Residents fear village is now a 'no-go' zone

BY day, Muswell Hill is famous for its village atmosphere, fashionable boutiques, coffee shops, excellent schools and spacious woods.

Charlotte Newton

BY day, Muswell Hill is famous for its village atmosphere, fashionable boutiques, coffee shops, excellent schools and spacious woods. It's also known as the birth place of many artists and musicians, including Ray and Dave Davies of the Kinks and Johnny Borrell from the band Razorlight.

In recent weeks, however, its night time reputation has been tarnished by drunken, anti-social behaviour. One man was stabbed in the chest in the early hours and another was glassed in the face.

Speak to any homeowner who overlooks the triangle of nightclubs in the town centre and they will give you a very different account of what life can be like by night in this attractive, leafy suburb of north London.

Peter Thompson, 70, of Hillfield Park, said: "Muswell Hill is a no-go area at night, it's completely lawless. People come from Totten-ham and Wood Green because they know it's a soft touch and they can do what they want without any punishment or reprieve.

"So far, our complaints have fallen on deaf ears because the council thinks we're the professional middle classes, bleating on about young people. The licencees disbanded Pub Watch, so we have no way of discussing our concerns with them."

Most Read

A Broadway night out in Muswell Hill last weekend revealed that the punters in pubs and clubs come from far and wide. But those we spoke to all felt it was still one of the most pleasant places in London to socialise.

"There's no aggro here. Everyone gets along and has a good time. I love Muswell Hill. It attracts a younger crowd than Crouch End. It's not dangerous at all," said Matthew Mealey, 28, who lives in Nelson Road, Crouch End.

Marketing Manager Sharna Reeves lives in Hillfield Park, Muswell Hill. Ms Reeves, 30, said: "I haven't experienced any violence - but I've had a problem with a peeping tom outside my house."

Nursery nurse Tijen Salih drove to Muswell Hill with her husband and a group of friends from Enfield. Mrs Salih, 27, said: "We used to go out in Wood Green, but it feels much safer here. There are more restrictions on age and the security is good. I work in Tottenham and stabbings are so common there."

Jay Watson, 28, lives in nearby Palmers Green. He said: "I had a good night out - I'm here every weekend, until 4am. I go to the Village and the Hill. I never have any trouble - it's always other people. If there are fights the police get involved before things get out of hand."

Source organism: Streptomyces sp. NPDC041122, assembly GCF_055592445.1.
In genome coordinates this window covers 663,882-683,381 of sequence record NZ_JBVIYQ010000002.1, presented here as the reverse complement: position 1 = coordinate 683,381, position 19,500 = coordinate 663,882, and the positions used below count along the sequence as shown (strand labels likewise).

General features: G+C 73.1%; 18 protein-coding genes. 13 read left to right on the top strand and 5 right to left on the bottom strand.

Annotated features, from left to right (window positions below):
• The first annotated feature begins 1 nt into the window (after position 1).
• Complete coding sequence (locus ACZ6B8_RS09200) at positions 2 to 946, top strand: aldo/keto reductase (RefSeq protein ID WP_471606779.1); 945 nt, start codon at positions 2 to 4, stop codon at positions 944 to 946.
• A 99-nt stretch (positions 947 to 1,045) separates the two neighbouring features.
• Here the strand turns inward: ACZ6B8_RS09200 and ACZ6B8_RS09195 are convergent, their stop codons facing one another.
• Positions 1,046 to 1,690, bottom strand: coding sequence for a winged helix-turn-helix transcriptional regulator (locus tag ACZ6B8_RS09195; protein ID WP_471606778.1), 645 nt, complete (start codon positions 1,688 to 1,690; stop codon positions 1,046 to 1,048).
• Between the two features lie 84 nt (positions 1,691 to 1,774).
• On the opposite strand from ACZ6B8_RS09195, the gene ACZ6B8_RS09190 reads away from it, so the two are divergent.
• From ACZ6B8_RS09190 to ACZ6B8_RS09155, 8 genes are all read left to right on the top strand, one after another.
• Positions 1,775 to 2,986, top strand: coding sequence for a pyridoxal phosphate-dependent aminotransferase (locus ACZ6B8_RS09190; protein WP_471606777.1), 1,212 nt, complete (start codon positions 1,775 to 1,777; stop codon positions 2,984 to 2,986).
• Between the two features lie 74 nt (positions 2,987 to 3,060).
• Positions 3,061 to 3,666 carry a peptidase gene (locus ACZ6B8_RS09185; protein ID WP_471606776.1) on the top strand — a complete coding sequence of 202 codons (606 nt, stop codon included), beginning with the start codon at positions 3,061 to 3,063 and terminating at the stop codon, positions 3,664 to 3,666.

Life has definitely become more difficult for the late-night off-licenses and bar owners though.

One bar manager, who asked not to be named, said: "When I leave work at 3am it's definitely rough in the street. People who live in Muswell Hill have stopped coming out at night because it's unsafe."

Police have responded to residents' concerns by stepping up their weekend night time patrols. Acting borough commander Richard Wood led a team of three sergeants and 10 PCs in the centre of Muswell Hill from 7pm until 3am last Saturday and Sunday. The streets were crawling with police.

Mr Wood said: "We're here to reassure the public and to prevent crime. In terms of crime, the levels here are very low. There have been some out of character violent incidents recently."

When Broadway reporters met up with Sgt Paul Saunders of the Muswell Hill Safer Neighbour-hoods Team at 10pm he said: "We're here to reassure the community and prevent anti-social behaviour."

Mohammed Habib, 35, has owned the newsagent Supersave in Muswell Hill since 1996 and believes that the area has become more violent at night in the past two years. The newsagent originally had four security cameras, but now has 14, with every angle under surveillance.

Mr Habib said: "People who live locally are friendly and polite, but the night scene is totally different. Troublemakers come in from Tottenham and Wood Green and they linger around in the early hours.

"About six weeks ago a couple of guys had a fight and one of them tried to steal a bottle from my shop to use as a weapon. I persuaded him not to, but then he started fighting with customers in my shop.

"I pressed the panic button but police failed to respond although they did arrest the two men later that night."

"I've repeatedly said to police that they need to have a more visible presence. There has been a strong police presence recently, which has helped a lot because the police can get to any trouble quickly and nip it in the bud."

At 3.30am on Saturday morning, there had been one arrest: a man who tried to use counterfeit money to buy a round of drinks.

Although it may be a costly use of resources, the presence of so many police officers outside pubs and bars in Muswell Hill clearly had the desired effect on this night. Anti-social behaviour was at a minimum.